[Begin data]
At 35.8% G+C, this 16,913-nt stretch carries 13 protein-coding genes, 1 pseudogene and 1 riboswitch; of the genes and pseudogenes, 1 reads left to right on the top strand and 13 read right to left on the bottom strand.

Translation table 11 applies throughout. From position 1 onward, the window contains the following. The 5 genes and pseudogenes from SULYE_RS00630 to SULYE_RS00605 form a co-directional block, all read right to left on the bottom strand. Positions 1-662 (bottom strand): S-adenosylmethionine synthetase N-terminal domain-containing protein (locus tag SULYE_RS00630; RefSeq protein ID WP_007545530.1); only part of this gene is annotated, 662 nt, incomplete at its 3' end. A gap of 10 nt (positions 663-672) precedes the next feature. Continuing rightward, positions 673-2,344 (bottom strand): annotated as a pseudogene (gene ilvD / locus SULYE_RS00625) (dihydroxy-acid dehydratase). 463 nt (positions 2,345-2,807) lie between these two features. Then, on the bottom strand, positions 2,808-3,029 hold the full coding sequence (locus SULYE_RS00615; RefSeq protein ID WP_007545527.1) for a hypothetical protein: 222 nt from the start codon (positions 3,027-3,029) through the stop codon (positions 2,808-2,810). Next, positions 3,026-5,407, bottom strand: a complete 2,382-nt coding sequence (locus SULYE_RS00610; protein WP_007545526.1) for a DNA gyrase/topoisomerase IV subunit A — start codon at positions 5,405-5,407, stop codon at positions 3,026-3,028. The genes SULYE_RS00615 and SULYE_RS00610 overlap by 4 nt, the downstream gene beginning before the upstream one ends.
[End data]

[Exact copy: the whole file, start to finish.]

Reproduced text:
At 35.8% G+C, this 16,913-nt stretch carries 13 protein-coding genes, 1 pseudogene and 1 riboswitch; of the genes and pseudogenes, 1 reads left to right on the top strand and 13 read right to left on the bottom strand.

Translation table 11 applies throughout. From position 1 onward, the window contains the following. The 5 genes and pseudogenes from SULYE_RS00630 to SULYE_RS00605 form a co-directional block, all read right to left on the bottom strand. Positions 1-662 (bottom strand): S-adenosylmethionine synthetase N-terminal domain-containing protein (locus tag SULYE_RS00630; RefSeq protein ID WP_007545530.1); only part of this gene is annotated, 662 nt, incomplete at its 3' end. A gap of 10 nt (positions 663-672) precedes the next feature. Continuing rightward, positions 673-2,344 (bottom strand): annotated as a pseudogene (gene ilvD / locus SULYE_RS00625) (dihydroxy-acid dehydratase). 463 nt (positions 2,345-2,807) lie between these two features. Then, on the bottom strand, positions 2,808-3,029 hold the full coding sequence (locus SULYE_RS00615; RefSeq protein ID WP_007545527.1) for a hypothetical protein: 222 nt from the start codon (positions 3,027-3,029) through the stop codon (positions 2,808-2,810). Next, positions 3,026-5,407, bottom strand: a complete 2,382-nt coding sequence (locus SULYE_RS00610; protein WP_007545526.1) for a DNA gyrase/topoisomerase IV subunit A — start codon at positions 5,405-5,407, stop codon at positions 3,026-3,028. The genes SULYE_RS00615 and SULYE_RS00610 overlap by 4 nt, the downstream gene beginning before the upstream one ends.